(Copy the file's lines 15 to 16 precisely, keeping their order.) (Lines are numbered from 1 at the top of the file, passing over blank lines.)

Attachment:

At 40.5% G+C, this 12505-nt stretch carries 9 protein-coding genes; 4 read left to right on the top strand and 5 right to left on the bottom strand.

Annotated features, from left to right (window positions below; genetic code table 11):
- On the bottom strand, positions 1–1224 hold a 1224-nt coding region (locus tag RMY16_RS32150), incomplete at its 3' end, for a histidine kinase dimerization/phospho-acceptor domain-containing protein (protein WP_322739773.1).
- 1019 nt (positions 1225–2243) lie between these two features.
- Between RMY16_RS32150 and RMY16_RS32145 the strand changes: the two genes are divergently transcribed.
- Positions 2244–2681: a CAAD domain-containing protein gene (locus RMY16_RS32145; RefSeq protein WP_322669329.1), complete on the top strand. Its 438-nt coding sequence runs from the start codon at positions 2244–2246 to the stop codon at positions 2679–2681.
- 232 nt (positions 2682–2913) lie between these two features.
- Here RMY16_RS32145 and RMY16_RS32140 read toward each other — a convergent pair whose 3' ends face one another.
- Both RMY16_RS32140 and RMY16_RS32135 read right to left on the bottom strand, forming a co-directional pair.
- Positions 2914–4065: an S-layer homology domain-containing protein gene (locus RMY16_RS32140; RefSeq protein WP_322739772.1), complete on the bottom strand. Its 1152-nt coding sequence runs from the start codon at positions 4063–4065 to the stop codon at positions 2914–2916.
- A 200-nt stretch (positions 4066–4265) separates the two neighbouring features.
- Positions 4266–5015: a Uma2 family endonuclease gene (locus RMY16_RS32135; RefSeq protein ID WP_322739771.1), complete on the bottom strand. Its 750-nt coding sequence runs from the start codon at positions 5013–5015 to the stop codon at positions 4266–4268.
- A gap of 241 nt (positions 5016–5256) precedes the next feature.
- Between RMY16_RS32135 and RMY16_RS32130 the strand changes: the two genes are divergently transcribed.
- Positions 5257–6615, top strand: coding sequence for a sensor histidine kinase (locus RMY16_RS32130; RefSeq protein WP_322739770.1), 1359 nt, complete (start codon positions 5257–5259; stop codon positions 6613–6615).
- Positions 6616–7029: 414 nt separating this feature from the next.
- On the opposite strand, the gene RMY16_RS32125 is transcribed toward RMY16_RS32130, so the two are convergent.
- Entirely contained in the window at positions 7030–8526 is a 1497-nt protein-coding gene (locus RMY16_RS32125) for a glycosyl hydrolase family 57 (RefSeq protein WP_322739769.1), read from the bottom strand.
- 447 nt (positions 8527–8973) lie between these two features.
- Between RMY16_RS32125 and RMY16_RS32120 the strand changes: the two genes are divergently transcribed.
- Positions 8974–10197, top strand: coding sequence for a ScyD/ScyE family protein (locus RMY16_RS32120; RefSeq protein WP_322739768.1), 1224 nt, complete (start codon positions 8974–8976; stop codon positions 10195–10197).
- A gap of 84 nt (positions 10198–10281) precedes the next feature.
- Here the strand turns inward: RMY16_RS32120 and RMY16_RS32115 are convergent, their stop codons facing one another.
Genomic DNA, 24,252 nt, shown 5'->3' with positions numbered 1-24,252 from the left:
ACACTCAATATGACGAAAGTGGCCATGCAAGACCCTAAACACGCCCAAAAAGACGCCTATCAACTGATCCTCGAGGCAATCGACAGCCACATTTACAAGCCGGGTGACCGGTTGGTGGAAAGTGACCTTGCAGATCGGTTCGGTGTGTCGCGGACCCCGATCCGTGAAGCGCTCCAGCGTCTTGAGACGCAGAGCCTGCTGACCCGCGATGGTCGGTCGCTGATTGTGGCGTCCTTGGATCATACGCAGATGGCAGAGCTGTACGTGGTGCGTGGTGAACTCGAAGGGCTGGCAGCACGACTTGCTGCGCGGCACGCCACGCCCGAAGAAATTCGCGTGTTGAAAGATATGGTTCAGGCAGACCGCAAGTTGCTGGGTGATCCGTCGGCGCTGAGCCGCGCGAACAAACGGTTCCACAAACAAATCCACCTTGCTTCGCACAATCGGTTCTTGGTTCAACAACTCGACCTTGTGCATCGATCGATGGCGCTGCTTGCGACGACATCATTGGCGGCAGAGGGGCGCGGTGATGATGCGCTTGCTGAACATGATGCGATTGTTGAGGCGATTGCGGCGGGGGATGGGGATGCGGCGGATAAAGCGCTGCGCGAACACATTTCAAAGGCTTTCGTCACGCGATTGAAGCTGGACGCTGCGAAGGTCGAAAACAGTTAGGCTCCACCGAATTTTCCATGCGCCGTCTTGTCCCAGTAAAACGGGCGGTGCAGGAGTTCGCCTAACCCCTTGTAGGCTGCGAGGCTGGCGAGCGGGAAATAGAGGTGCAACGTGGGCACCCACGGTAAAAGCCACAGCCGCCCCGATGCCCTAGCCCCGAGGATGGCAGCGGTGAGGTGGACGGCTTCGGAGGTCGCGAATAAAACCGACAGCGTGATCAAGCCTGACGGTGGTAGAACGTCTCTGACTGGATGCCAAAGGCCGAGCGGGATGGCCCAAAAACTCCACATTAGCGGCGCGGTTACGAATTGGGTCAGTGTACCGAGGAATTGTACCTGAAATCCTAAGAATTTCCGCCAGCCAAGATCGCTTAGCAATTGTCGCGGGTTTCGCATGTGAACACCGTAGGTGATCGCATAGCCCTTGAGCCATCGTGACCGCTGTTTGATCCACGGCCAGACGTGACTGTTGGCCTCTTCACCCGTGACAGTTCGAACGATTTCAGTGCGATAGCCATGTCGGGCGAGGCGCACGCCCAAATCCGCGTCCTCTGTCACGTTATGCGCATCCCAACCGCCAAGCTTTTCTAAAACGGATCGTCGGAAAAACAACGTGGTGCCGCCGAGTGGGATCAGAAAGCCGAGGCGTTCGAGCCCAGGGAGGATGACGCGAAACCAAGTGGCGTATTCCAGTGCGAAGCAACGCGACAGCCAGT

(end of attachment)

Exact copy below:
- Positions 5257–6615, top strand: coding sequence for a sensor histidine kinase (locus RMY16_RS32130; RefSeq protein WP_322739770.1), 1359 nt, complete (start codon positions 5257–5259; stop codon positions 6613–6615).
- Positions 6616–7029: 414 nt separating this feature from the next.